To generate doxycycline-inducible cell lines, U2OS (FRT) cells were co-transfected with a pcDNA5/FRT/TO vector encoding the respective gene-of-interest (see Supplementary Table 2), and the pOG44 plasmid, encoding the Flp recombinase, in a 4:1 ratio according to Invitrogen’s protocol of the Flp-In Core system. Cells were selected for two weeks with 50 mg/mL hygromycin B (Thermo Fisher Scientific) and expanded. The expression in U2OS (FRT) cell lines was induced with 1 mg/mL doxycycline for 24 h.
Immunoprecipitation for Co-IP
Cells were mock-treated or UV-C irradiated (20 J/m2) and harvested after 1 h. Cell pellets were lysed for 20 min on ice in EBC-150 buffer (50 mM Tris pH 7.5, 150 mM NaCl, 0.5% NP-40, 2 mM MgCl2, protease inhibitor cocktail; Roche) supplemented with 500 U/mL Benzonase® Nuclease (Novagen). Cell lysates were incubated for 1.5 h at 4 °C with GFP-Trap®_A beads (Chromotek). The beads were then washed six times with EBC-150 buffer (50 mM Tris pH 7.5, 150 mM NaCl, 0.5% NP-40, 1 mM EDTA, protease inhibitor cocktail (Roche)) and boiled in Laemmli-SDS sample buffer.
Immunoprecipitation to detect PARylation
Cells were incubated with PARG inhibitor (1 µM PDD 00017273, Sigma) for 10 min and subsequently mock-treated or UV-C irradiated (50 J/m2) and harvested after 10 min. Cell pellets were lysed for 60 min on ice in EBC-1 buffer (50 mM Tris pH 7.5, 150 mM NaCl, 0.5% NP-40, 2 mM MgCl2, 1 µM PARP inhibitor Olaparib; 1 µM PARG inhibitor; 1 µM, protease inhibitor cocktail; Roche) supplemented with 500 U/mL Benzonase® Nuclease (Novagen). Cleared lysates were subjected to immunoprecipitation with GFP-Trap®_A beads (Chromotek) for 1.5 h at 4 °C. The beads were then washed with EBC-2 buffer (50 mM Tris pH 7.5, 150 mM NaCl, 0.5% NP-40, 1 mM EDTA, protease inhibitor cocktail; Roche) for six times, EBC-2 buffer supplemented with 300 mM M NaCl (four times) and EBC-2 buffer supplemented with 1 M NaCl (two times). All buffers contained 1 µM PARP inhibitor (Olaparib) and 1 µM PARG inhibitor (PDD 00017273, Sigma). Finally, beads were boiled in Laemmli-SDS sample buffer and immunoprecipitated proteins were resolved by SDS-PAGE and processed for immunoblotting.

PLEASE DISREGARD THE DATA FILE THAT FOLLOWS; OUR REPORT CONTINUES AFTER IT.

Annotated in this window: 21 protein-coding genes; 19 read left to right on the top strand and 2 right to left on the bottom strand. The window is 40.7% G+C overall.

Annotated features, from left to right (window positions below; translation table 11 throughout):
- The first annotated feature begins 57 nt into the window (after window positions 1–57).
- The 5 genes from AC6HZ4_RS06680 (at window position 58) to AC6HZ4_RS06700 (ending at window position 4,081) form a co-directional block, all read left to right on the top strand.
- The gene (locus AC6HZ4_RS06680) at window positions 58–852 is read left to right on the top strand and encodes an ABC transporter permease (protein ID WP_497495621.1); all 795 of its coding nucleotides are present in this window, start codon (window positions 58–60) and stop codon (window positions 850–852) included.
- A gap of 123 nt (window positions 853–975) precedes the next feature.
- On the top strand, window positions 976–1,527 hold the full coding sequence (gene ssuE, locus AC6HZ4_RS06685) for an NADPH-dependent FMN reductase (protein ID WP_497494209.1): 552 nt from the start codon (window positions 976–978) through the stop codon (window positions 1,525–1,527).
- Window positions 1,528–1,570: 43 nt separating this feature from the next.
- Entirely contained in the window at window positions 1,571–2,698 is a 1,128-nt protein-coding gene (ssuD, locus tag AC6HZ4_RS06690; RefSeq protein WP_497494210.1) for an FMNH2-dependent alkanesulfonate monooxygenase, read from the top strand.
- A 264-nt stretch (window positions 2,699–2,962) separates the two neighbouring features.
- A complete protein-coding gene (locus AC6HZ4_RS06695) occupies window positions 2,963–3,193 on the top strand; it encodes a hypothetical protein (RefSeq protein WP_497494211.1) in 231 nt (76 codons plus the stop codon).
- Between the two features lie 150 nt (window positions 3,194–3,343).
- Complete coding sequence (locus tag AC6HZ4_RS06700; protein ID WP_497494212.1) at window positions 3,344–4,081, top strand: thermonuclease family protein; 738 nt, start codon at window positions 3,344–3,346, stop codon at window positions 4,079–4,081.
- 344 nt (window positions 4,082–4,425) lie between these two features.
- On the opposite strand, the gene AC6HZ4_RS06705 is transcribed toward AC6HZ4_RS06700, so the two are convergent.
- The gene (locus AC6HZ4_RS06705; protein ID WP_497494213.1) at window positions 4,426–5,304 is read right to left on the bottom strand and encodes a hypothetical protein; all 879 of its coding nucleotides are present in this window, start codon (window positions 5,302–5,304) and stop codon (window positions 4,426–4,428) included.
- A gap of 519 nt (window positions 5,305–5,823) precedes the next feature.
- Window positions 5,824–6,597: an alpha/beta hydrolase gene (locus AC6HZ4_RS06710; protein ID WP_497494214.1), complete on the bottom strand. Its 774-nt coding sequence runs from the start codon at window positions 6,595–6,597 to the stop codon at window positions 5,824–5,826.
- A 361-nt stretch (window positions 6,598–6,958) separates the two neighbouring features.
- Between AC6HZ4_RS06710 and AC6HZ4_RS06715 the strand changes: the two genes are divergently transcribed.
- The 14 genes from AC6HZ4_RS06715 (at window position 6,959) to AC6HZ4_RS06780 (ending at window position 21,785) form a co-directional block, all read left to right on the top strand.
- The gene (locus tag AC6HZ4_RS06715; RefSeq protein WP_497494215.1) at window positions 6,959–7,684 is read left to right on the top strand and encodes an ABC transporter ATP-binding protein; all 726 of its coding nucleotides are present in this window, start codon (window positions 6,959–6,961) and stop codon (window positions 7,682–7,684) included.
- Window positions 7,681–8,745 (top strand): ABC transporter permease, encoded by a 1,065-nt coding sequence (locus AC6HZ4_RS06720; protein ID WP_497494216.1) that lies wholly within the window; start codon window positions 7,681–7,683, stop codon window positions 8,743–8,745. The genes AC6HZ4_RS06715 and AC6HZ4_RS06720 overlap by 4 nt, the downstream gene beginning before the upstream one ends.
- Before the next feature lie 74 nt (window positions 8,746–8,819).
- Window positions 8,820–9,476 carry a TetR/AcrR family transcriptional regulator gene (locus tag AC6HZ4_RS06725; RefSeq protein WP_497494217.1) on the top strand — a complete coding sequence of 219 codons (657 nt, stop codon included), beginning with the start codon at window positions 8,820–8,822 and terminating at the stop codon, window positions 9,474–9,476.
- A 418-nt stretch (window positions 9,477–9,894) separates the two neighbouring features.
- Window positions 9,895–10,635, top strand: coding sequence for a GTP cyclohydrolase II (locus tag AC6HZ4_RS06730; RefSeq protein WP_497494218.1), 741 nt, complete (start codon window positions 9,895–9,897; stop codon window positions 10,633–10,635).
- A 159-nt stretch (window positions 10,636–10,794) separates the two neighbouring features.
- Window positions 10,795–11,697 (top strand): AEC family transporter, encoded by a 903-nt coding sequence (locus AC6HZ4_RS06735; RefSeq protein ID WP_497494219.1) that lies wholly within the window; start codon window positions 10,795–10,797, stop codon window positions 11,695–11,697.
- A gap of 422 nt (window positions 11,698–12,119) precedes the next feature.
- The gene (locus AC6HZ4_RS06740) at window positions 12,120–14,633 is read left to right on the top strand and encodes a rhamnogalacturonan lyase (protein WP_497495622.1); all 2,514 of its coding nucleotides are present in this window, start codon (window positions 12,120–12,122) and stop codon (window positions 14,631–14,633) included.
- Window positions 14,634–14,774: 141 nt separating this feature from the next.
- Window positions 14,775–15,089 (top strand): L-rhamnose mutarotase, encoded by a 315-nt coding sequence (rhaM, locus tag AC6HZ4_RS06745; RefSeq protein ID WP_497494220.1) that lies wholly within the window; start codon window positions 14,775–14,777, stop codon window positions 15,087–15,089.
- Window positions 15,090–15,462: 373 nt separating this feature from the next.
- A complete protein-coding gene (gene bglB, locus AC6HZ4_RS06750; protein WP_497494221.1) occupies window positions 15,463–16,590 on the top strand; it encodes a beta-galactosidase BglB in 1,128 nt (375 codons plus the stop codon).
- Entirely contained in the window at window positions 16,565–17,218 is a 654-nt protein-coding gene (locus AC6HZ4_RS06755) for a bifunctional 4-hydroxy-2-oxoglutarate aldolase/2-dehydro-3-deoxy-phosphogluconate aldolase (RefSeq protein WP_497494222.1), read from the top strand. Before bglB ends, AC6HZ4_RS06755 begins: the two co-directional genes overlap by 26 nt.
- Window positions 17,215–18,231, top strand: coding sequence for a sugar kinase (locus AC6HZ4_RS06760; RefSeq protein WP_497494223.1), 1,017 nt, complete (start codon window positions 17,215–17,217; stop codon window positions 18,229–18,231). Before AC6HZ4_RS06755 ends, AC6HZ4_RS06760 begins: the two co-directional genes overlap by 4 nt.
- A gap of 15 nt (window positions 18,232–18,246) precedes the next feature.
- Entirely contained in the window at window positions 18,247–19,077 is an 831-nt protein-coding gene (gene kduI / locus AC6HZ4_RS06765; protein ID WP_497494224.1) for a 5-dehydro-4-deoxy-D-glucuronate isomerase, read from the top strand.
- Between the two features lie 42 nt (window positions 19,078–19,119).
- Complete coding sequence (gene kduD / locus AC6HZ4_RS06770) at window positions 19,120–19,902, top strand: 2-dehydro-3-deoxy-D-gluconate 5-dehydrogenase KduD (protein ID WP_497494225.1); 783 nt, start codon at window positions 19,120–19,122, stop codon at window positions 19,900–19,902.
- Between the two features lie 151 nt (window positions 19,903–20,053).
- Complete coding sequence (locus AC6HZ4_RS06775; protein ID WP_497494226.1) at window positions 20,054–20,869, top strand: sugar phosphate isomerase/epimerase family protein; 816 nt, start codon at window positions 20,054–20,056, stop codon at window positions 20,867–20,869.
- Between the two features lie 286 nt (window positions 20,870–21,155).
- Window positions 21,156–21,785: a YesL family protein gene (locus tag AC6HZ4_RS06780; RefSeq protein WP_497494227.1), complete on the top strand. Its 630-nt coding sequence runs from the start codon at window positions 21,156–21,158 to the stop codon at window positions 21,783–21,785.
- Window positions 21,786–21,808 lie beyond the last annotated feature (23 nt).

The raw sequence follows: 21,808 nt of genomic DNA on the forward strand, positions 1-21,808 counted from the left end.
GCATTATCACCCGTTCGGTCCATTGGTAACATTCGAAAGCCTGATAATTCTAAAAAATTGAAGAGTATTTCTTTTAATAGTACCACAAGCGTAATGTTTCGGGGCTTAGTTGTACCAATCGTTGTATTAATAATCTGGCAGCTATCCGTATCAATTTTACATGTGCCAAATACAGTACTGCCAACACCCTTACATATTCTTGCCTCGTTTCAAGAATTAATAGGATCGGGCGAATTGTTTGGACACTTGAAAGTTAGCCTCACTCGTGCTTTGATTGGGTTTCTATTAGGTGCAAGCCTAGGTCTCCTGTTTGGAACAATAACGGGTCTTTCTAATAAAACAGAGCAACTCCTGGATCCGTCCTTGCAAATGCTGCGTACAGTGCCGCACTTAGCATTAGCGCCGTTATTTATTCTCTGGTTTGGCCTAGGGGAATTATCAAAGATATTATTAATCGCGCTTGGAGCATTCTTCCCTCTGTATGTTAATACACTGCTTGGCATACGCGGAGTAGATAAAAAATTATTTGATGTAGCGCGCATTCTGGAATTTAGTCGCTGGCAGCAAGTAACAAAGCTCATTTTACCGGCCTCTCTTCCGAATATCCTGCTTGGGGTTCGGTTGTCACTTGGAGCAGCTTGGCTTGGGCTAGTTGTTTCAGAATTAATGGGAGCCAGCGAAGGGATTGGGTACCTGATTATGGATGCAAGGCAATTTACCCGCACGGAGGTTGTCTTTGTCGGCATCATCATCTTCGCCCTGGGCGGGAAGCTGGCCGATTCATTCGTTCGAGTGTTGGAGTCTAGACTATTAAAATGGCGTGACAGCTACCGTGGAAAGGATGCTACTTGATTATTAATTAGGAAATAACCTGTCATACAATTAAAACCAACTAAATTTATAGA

Cells were spun down, washed with PBS, and boiled for 10 min in Laemmli buffer (40 mM Tris pH 6.8, 3.35% SDS, 16.5% glycerol, 0.0005% Bromophenol Blue and 0.05 M DTT). Proteins were separated on 4–12% Criterion XT Bis-Tris gels (Bio-Rad, #3450124) in NuPAGE MOPS running buffer (NP0001-02 Thermo Fisher Scientific), and blotted onto PVDF membranes (IPFL00010, EMD Millipore). The membrane was blocked with blocking buffer (Rockland, MB-070-003) for 1 h at RT. The membrane was then probed with antibodies (listed in (Supplementary Table 5) as indicated. An Odyssey CLx system (LI-COR Biosciences) was used for detection.
Mass spectrometry sample preparation
After pull-down, the beads were washed four times with EBC-2 buffer without NP-40 and two times with 50 mM ammonium bicarbonate followed by overnight digestion using 2.5 µg trypsin at 37 °C under constant shaking. Peptides were desalted using a Sep-Pak tC18 cartridge by washing with 0.1% acetic acid. Finally, peptides were eluted with 0.1% formic acid/60% acetonitrile and lyophilized as described55.
Mass spectrometry data acquisition
Mass spectrometry was performed essentially as previously described56. Samples were analyzed on a Q-Exactive Orbitrap mass spectrometer (Thermo Scientific, Germany) coupled with an EASY-nanoLC 1000 system (Proxeon, Odense, Denmark). Digested peptides were separated using a 20 cm fused silica capillary (ID: 75 µm, OD: 375 µm, Polymicro Technologies, California, US) in-house packed with 1.9 µm C18-AQ beads (Reprospher-DE, Pur, Dr. Maisch, Ammerburch-Entringen, Germany). Peptides were separated by liquid chromatography using a gradient from 2% to 30% acetonitrile in 0.1% formic acid. For the ALC1 samples and related GFP controls the gradient length was 40 min. For the XPC, PARP1 and PARP2 samples gradient length was 100 min. Every gradient was followed by an increase to 95% acetonitrile and back to 2% acetonitrile in 0.1% formic acid for chromatography column re-conditioning. Flow rate was set to 200 nl/min for 2 h. The mass spectrometer was operated in positive-ion mode at 2.8 kV with the capillary heated to 250 °C. Data-dependent acquisition mode was used to automatically switch between full-scan MS and MS/MS scans, employing a top 7 method. Full scan MS spectra were obtained with a resolution of 70,000, a target value of 3 × 106, and a scan range of 400–2,000 m/z (XPC samples) or 300–1600 m/z (ALC1, PARP1, and PARP2 samples). Higher-Collisional Dissociation (HCD) tandem mass spectra (MS/MS) were recorded with a resolution of 35,000, a target value of 1 × 105, and normalized collision energy of 25%. The precursor ion masses selected for MS/MS analysis were subsequently dynamically excluded from MS/MS analysis for 60 s and Precursor ions with a charge state of 1 and greater than 6 were excluded from triggering MS/MS events. Maximum injection times for MS and MS/MS were 20 and 120 ms (XPC) or 250 and 120 ms (ALC1, PARP1, and PARP2), respectively.